There is a maxim in the advertising business that an advertisement has to be seen at least six times before anyone will remember it. That's a useful lesson for Coca-Cola and Nike who have hundreds of millions of dollars to spend on marketing and can afford to saturate all forms of media with their message. But its not all that useful for , say, a group of people trying to spark a literacy epidemic with a small budget and one hour of programming on public television. Are there smaller, subtler, easier ways to make something stick?
Rob Walker writes the following in a piece titled The Hidden (In Plain Sight) Persuaders. This piece was published in the December 5th, 2004 edition of The New York Times Magazine.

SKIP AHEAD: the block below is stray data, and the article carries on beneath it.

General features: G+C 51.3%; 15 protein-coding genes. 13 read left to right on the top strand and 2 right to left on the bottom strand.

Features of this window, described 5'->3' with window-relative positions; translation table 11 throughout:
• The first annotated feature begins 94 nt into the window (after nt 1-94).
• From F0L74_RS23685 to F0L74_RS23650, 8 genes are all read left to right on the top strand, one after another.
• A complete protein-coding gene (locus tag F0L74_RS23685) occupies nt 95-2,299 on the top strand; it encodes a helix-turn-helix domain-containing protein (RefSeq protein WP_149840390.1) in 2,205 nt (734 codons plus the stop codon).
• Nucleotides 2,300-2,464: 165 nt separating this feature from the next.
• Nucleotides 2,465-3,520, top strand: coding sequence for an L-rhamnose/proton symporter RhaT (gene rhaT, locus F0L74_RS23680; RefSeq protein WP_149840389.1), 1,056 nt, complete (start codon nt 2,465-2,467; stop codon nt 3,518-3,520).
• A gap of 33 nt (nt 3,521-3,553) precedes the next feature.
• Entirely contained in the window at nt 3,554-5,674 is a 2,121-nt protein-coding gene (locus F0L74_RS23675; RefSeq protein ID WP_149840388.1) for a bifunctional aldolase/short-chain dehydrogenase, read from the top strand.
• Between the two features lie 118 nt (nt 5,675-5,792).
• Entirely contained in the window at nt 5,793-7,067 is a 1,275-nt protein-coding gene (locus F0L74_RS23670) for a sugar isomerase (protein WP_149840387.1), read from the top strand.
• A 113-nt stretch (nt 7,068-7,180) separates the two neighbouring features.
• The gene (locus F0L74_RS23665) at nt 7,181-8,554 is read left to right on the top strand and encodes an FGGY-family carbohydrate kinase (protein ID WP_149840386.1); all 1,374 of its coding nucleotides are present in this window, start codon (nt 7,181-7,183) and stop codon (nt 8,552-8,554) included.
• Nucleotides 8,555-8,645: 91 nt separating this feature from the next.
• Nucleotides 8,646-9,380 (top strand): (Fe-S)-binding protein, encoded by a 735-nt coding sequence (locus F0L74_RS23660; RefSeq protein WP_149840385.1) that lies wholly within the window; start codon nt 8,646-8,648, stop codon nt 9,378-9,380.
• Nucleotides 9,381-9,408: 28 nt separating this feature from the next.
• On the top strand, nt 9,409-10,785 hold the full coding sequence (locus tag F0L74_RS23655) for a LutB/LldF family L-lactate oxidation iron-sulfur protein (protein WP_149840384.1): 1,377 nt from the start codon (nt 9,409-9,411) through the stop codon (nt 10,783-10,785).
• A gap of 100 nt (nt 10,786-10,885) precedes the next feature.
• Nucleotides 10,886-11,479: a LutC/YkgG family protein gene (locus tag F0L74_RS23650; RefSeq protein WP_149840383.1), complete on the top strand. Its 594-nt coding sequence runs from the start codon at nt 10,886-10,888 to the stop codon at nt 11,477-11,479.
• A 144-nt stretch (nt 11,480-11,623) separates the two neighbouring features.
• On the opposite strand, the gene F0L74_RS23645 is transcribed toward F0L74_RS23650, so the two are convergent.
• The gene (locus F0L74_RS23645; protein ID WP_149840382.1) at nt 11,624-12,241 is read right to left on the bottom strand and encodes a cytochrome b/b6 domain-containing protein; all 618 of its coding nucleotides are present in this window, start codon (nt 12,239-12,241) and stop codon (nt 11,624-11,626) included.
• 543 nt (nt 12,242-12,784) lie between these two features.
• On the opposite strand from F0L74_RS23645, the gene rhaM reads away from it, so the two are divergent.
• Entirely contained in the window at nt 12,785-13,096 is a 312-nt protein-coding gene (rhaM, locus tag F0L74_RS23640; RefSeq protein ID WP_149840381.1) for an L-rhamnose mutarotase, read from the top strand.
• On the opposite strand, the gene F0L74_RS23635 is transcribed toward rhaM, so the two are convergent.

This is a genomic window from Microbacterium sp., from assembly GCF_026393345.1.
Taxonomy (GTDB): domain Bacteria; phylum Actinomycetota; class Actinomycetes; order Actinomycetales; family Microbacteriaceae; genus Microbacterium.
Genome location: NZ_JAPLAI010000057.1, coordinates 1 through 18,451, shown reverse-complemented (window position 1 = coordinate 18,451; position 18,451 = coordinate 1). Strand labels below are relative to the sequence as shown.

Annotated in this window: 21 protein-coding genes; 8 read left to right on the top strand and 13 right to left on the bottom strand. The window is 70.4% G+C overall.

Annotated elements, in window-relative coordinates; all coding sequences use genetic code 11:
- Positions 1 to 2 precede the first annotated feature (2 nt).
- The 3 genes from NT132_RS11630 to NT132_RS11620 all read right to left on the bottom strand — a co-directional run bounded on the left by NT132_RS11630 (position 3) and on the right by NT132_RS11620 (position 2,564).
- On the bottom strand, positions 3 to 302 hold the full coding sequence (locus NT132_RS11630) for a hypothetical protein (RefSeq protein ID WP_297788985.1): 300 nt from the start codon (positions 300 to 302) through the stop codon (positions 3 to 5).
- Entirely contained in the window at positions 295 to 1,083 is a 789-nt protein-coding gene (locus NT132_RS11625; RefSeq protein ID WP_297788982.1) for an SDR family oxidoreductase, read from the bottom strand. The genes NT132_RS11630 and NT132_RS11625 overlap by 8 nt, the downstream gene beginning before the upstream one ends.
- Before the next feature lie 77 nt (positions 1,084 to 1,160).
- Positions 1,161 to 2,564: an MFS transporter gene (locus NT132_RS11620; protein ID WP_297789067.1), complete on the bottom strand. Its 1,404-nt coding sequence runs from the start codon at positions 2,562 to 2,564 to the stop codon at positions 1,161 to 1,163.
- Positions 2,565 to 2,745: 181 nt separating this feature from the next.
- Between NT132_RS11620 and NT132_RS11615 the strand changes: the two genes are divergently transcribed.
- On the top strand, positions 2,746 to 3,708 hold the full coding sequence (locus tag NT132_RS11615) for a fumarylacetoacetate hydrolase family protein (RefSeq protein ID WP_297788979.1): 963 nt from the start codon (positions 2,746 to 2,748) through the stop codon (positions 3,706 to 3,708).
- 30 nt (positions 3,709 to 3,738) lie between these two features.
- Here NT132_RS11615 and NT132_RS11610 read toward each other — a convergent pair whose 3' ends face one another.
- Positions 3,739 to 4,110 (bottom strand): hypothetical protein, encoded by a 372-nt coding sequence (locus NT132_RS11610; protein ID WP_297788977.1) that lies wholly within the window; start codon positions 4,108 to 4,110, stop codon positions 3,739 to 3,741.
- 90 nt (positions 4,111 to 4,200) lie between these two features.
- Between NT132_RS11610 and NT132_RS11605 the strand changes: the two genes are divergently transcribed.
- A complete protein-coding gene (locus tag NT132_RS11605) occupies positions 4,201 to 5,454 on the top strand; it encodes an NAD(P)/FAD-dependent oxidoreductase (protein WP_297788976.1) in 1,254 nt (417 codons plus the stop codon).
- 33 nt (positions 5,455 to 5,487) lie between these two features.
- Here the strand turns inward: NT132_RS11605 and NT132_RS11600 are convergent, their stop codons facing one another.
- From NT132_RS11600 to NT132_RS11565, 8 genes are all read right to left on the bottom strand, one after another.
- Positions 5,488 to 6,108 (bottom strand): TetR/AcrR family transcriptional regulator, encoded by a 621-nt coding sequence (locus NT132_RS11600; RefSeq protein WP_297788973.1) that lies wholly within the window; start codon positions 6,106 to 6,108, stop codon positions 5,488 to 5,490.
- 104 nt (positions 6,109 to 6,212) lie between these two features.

... The thinking is that in a media universe that keeps fracturing into ever-finer segments, consumers are harder and harder to reach; some can use TiVo to block out ads or the TV's remote control to click away from them, and the rest are simply too saturated with brand messages to absorb another pitch. So corporations frustrated at the apparent limits of 'traditional'' marketing are increasingly open to word-of-mouth marketing. One result is a growing number of marketers organizing veritable armies of hired ''trendsetters'' or ''influencers'' or ''street teams'' to execute ''seeding programs,'' ''viral marketing,'' ''guerrilla marketing.'' What were once fringe tactics are now increasingly mainstream; there is even a Word of Mouth Marketing Association...